Space, in both its physical and conceptual manifestations, has been a part of how hospitals were designed, built, used, and understood within the wider community. By focusing on space, this conference aims to explore this subject through the lens of its architectural, socio-cultural, medical, economic, charitable, ideological, and public conceptualisations. This thirteenth INHH conference will explore the relationship between space and hospitals throughout history by examining it through the lens of five themes: (1) ritual, space, and architecture; (2) hospitals as ‘model’ spaces; (3) the impact of medical practice and theory on space; (4) hospitality and social space; (5) sponsorship. Below are more details about how the conference themes will address along with related questions. The themes and questions presented are by no means an exhaustive list; however, we encourage the submission of an abstract that examines any aspects of space and the history of hospitals in innovative ways.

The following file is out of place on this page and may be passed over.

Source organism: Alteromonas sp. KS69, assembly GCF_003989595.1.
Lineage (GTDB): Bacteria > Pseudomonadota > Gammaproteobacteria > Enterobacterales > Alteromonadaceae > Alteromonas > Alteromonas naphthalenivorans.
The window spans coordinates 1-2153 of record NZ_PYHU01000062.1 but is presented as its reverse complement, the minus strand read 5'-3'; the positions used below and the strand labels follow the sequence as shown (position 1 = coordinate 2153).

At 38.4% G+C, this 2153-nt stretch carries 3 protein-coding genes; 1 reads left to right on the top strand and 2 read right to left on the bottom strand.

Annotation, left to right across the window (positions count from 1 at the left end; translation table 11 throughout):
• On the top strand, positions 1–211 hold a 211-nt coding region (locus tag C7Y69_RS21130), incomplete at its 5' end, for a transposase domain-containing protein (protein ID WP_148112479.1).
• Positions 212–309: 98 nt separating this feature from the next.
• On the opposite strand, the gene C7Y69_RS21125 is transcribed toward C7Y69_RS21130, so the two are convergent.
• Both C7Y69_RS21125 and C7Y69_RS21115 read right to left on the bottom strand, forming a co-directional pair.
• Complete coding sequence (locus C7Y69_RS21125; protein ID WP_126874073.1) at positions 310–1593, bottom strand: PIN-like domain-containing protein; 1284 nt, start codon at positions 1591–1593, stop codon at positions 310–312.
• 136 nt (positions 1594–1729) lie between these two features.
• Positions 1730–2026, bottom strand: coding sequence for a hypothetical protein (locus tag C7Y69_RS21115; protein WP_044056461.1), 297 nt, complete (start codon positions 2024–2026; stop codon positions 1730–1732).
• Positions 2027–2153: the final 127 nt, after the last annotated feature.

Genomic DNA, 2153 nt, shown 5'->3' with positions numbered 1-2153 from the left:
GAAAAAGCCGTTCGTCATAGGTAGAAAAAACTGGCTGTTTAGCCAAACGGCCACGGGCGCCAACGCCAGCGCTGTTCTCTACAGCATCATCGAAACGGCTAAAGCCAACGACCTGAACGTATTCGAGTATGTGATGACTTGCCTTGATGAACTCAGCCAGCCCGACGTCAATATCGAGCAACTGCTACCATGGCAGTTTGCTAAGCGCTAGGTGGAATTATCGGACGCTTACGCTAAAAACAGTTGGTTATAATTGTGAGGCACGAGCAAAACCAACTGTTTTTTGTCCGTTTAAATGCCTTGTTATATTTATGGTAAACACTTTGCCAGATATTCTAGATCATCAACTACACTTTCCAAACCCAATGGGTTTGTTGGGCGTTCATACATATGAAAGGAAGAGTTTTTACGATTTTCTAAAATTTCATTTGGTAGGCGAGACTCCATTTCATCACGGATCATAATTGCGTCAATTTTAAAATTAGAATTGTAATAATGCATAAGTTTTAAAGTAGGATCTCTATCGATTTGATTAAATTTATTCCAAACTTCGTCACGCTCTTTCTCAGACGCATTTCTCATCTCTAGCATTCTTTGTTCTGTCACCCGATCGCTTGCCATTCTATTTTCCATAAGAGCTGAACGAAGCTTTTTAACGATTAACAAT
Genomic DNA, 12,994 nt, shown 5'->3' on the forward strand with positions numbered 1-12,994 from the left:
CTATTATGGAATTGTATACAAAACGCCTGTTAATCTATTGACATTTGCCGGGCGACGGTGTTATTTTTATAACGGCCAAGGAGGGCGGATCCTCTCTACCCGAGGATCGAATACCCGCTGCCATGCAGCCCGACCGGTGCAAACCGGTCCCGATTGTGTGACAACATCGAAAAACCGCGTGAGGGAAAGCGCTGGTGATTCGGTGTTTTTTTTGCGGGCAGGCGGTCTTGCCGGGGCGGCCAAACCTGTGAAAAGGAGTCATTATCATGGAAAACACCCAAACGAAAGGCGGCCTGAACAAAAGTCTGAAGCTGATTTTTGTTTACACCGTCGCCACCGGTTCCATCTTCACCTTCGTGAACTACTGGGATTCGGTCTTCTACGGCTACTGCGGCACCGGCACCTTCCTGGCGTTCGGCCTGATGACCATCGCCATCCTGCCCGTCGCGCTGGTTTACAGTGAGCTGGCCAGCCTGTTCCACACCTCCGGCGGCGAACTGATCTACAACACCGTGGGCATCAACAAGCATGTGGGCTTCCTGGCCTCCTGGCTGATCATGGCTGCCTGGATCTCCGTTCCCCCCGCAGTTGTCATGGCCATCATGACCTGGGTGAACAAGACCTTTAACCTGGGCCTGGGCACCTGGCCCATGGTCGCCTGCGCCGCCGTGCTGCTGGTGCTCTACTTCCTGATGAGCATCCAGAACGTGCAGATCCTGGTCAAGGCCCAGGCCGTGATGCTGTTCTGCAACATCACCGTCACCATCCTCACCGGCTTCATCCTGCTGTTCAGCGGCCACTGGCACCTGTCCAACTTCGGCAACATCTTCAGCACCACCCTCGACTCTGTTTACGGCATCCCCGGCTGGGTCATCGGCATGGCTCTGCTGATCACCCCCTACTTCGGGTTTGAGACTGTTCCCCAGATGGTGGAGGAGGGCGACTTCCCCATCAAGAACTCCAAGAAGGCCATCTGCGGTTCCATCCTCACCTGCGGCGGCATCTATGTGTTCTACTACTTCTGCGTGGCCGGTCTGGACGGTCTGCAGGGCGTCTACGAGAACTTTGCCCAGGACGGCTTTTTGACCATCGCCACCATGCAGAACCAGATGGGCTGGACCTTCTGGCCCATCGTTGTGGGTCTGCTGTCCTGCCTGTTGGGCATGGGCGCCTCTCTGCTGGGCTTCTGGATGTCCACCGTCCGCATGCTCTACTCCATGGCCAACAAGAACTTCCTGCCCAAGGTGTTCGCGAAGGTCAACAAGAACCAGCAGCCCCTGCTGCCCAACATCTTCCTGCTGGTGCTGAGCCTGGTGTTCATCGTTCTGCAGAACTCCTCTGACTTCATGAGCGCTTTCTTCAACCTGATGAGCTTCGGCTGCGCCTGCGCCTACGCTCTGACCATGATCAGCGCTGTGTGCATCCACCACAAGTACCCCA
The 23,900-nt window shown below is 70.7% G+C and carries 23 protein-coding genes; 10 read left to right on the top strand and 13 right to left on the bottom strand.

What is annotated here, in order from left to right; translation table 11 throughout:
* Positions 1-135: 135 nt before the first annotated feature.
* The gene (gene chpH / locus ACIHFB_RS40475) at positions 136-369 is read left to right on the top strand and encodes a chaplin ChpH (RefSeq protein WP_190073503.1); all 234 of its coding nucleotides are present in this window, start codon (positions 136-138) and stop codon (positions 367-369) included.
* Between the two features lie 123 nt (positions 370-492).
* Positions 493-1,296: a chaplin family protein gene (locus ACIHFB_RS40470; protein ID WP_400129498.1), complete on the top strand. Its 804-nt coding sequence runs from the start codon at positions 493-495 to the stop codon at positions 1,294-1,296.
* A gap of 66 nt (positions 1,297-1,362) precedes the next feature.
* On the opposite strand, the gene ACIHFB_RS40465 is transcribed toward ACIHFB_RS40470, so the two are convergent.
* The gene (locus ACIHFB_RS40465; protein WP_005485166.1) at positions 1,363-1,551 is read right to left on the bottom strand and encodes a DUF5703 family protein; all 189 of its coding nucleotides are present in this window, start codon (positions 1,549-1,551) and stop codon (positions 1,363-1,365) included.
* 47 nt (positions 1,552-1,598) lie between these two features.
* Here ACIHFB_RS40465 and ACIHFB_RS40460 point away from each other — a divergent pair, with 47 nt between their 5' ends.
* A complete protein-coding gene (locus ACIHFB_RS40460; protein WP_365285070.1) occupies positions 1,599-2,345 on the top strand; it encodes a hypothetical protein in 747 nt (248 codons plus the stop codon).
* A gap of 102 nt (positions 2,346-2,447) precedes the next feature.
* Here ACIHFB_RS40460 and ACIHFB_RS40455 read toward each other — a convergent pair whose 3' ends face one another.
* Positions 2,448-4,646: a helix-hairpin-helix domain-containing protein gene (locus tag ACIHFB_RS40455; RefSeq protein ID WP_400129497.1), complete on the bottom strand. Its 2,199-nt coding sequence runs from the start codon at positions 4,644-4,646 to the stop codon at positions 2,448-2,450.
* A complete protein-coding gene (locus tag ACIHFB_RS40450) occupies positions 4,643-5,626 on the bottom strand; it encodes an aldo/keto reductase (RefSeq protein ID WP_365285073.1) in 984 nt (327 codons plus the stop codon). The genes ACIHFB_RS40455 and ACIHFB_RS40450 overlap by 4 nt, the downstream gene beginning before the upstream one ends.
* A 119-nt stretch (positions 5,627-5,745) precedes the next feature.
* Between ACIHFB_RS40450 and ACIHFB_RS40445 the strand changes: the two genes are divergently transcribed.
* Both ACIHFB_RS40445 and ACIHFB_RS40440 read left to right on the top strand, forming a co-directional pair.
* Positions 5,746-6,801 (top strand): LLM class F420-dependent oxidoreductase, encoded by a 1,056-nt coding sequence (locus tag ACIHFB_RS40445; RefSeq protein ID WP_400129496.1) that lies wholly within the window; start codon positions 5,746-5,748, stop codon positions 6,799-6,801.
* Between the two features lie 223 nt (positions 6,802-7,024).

Key themes and questions to be explored:

1  Ritual, Space, and Architecture
• How has the architectural designs of hospitals shaped their use? How has ritual impacted the built environment? How have these spaces been preserved and how are they presented to modern audiences? How were aesthetic changes integrated over time?
• Examples: architectural design, death care and burials, patient rooms, religious spaces in medical environments, archeological and/or architectural reconstructions, material culture, heritage studies.

2  Hospitals as ‘Model’ Spaces
• How have hospitals, leprosaria, and other health care establishments been conceptualised as ‘model’ institutions, both architecturally and spatially? How were architectural models communicated and circulated? How did colonial ‘models’ inform both hospitals and the surrounding environment? How were these ‘models’ juxtaposed against preexisting institutions and/or practices? Did bad ‘models’ exist, if so, what was the criteria for this categorisation?
• Examples: Using plans from preexisting hospitals; the imposition of a non-indigenous ‘model;’ hospitals in transition (i.e. colonial to postcolonial).

3  The Impact of Medical Theory and Practice on Space
• How did prevailing medical theories influence the built environment? As these theories and practices changed, how were these changes made manifest?
• Examples: colonial medicine and its impact on architecture and space of existing and ‘new’ hospitals; changes in space creating inclusive or exclusive environments; bioarchaeological studies of hospitals and their patients; care versus cure.

4  Hospitality as Social Space
Organization